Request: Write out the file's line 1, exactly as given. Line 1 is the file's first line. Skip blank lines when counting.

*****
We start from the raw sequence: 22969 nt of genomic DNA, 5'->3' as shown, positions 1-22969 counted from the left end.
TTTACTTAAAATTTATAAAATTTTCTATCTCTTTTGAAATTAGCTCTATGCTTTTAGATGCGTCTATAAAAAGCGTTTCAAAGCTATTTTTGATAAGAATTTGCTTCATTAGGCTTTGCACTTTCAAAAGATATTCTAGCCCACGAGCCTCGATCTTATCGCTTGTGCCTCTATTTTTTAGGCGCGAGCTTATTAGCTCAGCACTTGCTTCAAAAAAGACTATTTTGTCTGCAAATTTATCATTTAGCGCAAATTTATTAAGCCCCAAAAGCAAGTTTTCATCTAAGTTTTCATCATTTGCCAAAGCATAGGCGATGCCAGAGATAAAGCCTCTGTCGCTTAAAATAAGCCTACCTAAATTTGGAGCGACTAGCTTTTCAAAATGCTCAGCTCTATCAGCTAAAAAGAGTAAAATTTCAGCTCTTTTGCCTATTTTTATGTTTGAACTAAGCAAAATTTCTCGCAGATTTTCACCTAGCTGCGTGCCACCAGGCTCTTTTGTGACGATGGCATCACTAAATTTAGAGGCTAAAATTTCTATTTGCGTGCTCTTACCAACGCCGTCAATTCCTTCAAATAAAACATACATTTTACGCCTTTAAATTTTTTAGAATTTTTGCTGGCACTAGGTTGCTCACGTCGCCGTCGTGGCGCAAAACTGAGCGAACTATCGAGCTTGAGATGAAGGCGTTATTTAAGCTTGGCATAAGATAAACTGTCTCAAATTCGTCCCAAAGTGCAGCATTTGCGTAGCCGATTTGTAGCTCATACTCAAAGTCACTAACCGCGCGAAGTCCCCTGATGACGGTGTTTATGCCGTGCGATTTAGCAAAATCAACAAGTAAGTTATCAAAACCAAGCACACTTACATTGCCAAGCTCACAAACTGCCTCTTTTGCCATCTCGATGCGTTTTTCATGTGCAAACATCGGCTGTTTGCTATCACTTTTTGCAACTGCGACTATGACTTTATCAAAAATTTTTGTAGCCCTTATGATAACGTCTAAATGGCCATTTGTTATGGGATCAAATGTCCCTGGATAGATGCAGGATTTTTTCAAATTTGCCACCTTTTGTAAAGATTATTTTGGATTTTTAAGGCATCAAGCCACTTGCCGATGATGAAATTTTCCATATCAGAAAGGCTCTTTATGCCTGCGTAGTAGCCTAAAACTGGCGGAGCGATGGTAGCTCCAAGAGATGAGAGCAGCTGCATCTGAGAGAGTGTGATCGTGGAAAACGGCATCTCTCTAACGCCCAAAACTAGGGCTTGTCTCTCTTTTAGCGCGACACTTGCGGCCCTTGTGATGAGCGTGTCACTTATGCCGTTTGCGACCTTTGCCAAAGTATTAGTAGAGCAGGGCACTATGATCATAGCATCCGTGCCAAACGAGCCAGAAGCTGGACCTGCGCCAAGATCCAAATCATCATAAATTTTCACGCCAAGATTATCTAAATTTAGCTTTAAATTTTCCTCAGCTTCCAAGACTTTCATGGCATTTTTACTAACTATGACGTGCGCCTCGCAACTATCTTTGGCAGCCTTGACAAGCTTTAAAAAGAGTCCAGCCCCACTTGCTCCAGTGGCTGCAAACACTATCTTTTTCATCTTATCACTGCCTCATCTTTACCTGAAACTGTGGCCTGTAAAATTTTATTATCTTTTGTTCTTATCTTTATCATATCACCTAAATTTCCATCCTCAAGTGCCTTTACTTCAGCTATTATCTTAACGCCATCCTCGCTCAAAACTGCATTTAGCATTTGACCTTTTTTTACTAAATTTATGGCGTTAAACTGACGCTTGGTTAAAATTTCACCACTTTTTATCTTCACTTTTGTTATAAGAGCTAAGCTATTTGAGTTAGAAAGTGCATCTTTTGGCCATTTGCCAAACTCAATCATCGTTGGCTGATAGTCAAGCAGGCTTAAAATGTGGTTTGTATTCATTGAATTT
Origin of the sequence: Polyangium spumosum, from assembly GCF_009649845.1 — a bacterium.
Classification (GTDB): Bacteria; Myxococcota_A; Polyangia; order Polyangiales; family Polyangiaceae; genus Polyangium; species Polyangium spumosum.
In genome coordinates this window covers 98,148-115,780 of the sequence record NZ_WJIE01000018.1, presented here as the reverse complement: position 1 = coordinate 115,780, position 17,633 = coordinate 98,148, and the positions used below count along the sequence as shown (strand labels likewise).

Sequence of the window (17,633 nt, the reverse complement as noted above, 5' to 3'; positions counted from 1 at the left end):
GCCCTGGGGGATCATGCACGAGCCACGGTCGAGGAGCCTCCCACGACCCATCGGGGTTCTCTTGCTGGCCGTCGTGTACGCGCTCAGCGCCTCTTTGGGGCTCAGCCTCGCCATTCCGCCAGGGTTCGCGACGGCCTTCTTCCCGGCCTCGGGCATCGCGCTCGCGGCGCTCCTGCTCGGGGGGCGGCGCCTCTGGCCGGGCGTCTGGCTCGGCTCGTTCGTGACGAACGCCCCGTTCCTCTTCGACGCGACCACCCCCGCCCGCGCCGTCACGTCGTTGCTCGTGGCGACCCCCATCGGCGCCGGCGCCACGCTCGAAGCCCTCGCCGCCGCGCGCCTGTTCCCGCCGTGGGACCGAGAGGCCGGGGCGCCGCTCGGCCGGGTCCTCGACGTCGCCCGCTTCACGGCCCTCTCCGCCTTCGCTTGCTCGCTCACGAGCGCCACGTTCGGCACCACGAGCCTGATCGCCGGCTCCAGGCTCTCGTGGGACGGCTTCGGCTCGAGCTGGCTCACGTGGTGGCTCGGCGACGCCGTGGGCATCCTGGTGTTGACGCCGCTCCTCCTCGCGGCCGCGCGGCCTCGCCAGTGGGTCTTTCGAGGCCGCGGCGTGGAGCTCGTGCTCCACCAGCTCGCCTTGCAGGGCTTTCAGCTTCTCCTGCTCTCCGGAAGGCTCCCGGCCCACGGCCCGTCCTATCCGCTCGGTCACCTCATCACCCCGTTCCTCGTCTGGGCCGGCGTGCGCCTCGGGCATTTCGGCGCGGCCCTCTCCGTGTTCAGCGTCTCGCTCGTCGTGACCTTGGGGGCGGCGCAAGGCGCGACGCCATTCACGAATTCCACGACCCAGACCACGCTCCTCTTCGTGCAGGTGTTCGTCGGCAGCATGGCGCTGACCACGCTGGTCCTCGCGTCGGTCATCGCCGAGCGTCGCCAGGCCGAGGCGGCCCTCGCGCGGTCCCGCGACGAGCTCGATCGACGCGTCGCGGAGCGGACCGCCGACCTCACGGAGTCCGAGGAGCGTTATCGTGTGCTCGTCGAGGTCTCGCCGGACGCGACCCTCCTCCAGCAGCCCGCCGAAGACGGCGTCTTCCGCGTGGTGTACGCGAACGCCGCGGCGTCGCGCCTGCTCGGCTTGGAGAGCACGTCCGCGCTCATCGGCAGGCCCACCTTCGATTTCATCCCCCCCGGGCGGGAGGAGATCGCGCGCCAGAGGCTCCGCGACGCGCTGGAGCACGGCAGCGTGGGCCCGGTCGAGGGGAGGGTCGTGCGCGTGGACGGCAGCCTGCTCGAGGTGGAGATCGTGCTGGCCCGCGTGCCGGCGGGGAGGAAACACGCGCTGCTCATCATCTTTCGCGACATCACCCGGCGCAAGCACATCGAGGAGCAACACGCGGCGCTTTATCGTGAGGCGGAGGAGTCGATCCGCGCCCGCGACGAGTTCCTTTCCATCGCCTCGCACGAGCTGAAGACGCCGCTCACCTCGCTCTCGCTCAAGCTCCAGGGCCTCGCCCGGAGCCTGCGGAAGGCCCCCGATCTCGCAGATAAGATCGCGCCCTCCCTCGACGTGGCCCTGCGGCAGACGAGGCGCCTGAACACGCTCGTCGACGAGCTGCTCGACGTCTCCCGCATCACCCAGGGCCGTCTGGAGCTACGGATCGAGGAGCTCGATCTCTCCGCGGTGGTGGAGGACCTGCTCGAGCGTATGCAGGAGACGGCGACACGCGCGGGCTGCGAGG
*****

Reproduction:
We start from the raw sequence: 22969 nt of genomic DNA, 5'->3' as shown, positions 1-22969 counted from the left end.